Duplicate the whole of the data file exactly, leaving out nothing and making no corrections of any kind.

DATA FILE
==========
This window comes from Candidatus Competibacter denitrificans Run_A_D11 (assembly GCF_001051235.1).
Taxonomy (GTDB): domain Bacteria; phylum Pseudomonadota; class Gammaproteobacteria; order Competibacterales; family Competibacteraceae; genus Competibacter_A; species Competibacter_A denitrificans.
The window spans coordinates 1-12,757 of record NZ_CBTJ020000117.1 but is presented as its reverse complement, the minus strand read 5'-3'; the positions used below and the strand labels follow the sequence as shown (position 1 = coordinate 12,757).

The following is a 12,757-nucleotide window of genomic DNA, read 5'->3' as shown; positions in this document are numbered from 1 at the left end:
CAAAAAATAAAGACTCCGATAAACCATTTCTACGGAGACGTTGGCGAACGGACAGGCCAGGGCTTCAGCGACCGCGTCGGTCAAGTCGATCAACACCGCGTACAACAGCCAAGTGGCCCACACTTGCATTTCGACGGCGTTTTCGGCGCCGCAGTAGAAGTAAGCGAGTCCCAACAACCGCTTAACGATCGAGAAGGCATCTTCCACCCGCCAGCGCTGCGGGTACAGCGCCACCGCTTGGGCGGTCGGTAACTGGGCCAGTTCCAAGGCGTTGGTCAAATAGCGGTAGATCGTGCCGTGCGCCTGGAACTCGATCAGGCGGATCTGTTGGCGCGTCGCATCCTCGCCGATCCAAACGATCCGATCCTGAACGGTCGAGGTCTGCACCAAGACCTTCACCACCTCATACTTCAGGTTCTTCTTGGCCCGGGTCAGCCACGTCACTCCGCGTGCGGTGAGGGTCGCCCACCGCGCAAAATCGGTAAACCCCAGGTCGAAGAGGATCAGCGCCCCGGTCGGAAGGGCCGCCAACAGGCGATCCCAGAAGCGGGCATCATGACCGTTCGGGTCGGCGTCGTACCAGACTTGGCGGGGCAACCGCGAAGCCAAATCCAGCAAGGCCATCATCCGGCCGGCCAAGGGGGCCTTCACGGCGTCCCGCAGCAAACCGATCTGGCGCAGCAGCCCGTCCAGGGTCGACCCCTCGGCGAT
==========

This window comes from Candidatus Competibacter denitrificans Run_A_D11 (assembly GCF_001051235.1).
Taxonomy (GTDB): domain Bacteria; phylum Pseudomonadota; class Gammaproteobacteria; order Competibacterales; family Competibacteraceae; genus Competibacter_A; species Competibacter_A denitrificans.
The window spans coordinates 1-12,757 of record NZ_CBTJ020000117.1 but is presented as its reverse complement, the minus strand read 5'-3'; the positions used below and the strand labels follow the sequence as shown (position 1 = coordinate 12,757).

The following is a 12,757-nucleotide window of genomic DNA, read 5'->3' as shown; positions in this document are numbered from 1 at the left end:
CAAAAAATAAAGACTCCGATAAACCATTTCTACGGAGACGTTGGCGAACGGACAGGCCAGGGCTTCAGCGACCGCGTCGGTCAAGTCGATCAACACCGCGTACAACAGCCAAGTGGCCCACACTTGCATTTCGACGGCGTTTTCGGCGCCGCAGTAGAAGTAAGCGAGTCCCAACAACCGCTTAACGATCGAGAAGGCATCTTCCACCCGCCAGCGCTGCGGGTACAGCGCCACCGCTTGGGCGGTCGGTAACTGGGCCAGTTCCAAGGCGTTGGTCAAATAGCGGTAGATCGTGCCGTGCGCCTGGAACTCGATCAGGCGGATCTGTTGGCGCGTCGCATCCTCGCCGATCCAAACGATCCGATCCTGAACGGTCGAGGTCTGCACCAAGACCTTCACCACCTCATACTTCAGGTTCTTCTTGGCCCGGGTCAGCCACGTCACTCCGCGTGCGGTGAGGGTCGCCCACCGCGCAAAATCGGTAAACCCCAGGTCGAAGAGGATCAGCGCCCCGGTCGGAAGGGCCGCCAACAGGCGATCCCAGAAGCGGGCATCATGACCGTTCGGGTCGGCGTCGTACCAGACTTGGCGGGGCAACCGCGAAGCCAAATCCAGCAAGGCCATCATCCGGCCGGCCAAGGGGGCCTTCACGGCGTCCCGCAGCAAACCGATCTGGCGCAGCAGCCCGTCCAGGGTCGACCCCTCGGCGAT